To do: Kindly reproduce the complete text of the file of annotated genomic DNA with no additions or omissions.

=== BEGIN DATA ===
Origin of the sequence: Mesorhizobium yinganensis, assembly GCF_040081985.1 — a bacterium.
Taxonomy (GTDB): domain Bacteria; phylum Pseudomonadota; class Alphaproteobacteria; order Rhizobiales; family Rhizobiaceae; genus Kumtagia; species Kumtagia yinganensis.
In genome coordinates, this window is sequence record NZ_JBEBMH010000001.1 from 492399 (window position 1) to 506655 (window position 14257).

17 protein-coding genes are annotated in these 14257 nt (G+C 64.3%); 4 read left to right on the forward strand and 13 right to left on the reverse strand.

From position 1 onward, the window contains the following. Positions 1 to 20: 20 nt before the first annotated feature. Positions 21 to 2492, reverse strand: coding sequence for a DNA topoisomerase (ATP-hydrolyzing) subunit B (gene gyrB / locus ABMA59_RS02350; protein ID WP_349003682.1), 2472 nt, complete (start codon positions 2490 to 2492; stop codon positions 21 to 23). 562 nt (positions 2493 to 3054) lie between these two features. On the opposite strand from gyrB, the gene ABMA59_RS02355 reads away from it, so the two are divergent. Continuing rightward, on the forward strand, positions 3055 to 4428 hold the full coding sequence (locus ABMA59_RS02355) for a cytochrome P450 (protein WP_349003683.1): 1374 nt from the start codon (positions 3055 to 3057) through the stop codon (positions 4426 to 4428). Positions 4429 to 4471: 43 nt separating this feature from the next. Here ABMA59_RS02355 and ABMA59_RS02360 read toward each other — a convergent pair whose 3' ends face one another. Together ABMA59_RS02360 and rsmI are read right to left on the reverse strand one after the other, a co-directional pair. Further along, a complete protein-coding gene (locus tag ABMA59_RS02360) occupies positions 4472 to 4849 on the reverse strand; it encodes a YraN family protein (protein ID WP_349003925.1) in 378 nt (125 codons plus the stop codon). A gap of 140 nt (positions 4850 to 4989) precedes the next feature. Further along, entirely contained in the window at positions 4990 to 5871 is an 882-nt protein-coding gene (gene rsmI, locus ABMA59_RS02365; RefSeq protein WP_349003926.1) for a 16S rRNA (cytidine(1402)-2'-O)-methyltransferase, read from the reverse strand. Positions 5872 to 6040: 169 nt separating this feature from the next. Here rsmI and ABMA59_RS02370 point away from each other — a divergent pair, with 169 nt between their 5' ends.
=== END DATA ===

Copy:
Origin of the sequence: Mesorhizobium yinganensis, assembly GCF_040081985.1 — a bacterium.
Taxonomy (GTDB): domain Bacteria; phylum Pseudomonadota; class Alphaproteobacteria; order Rhizobiales; family Rhizobiaceae; genus Kumtagia; species Kumtagia yinganensis.
In genome coordinates, this window is sequence record NZ_JBEBMH010000001.1 from 492399 (window position 1) to 506655 (window position 14257).

17 protein-coding genes are annotated in these 14257 nt (G+C 64.3%); 4 read left to right on the forward strand and 13 right to left on the reverse strand.

From position 1 onward, the window contains the following. Positions 1 to 20: 20 nt before the first annotated feature. Positions 21 to 2492, reverse strand: coding sequence for a DNA topoisomerase (ATP-hydrolyzing) subunit B (gene gyrB / locus ABMA59_RS02350; protein ID WP_349003682.1), 2472 nt, complete (start codon positions 2490 to 2492; stop codon positions 21 to 23). 562 nt (positions 2493 to 3054) lie between these two features. On the opposite strand from gyrB, the gene ABMA59_RS02355 reads away from it, so the two are divergent. Continuing rightward, on the forward strand, positions 3055 to 4428 hold the full coding sequence (locus ABMA59_RS02355) for a cytochrome P450 (protein WP_349003683.1): 1374 nt from the start codon (positions 3055 to 3057) through the stop codon (positions 4426 to 4428). Positions 4429 to 4471: 43 nt separating this feature from the next. Here ABMA59_RS02355 and ABMA59_RS02360 read toward each other — a convergent pair whose 3' ends face one another. Together ABMA59_RS02360 and rsmI are read right to left on the reverse strand one after the other, a co-directional pair. Further along, a complete protein-coding gene (locus tag ABMA59_RS02360) occupies positions 4472 to 4849 on the reverse strand; it encodes a YraN family protein (protein ID WP_349003925.1) in 378 nt (125 codons plus the stop codon). A gap of 140 nt (positions 4850 to 4989) precedes the next feature. Further along, entirely contained in the window at positions 4990 to 5871 is an 882-nt protein-coding gene (gene rsmI, locus ABMA59_RS02365; RefSeq protein WP_349003926.1) for a 16S rRNA (cytidine(1402)-2'-O)-methyltransferase, read from the reverse strand. Positions 5872 to 6040: 169 nt separating this feature from the next. Here rsmI and ABMA59_RS02370 point away from each other — a divergent pair, with 169 nt between their 5' ends.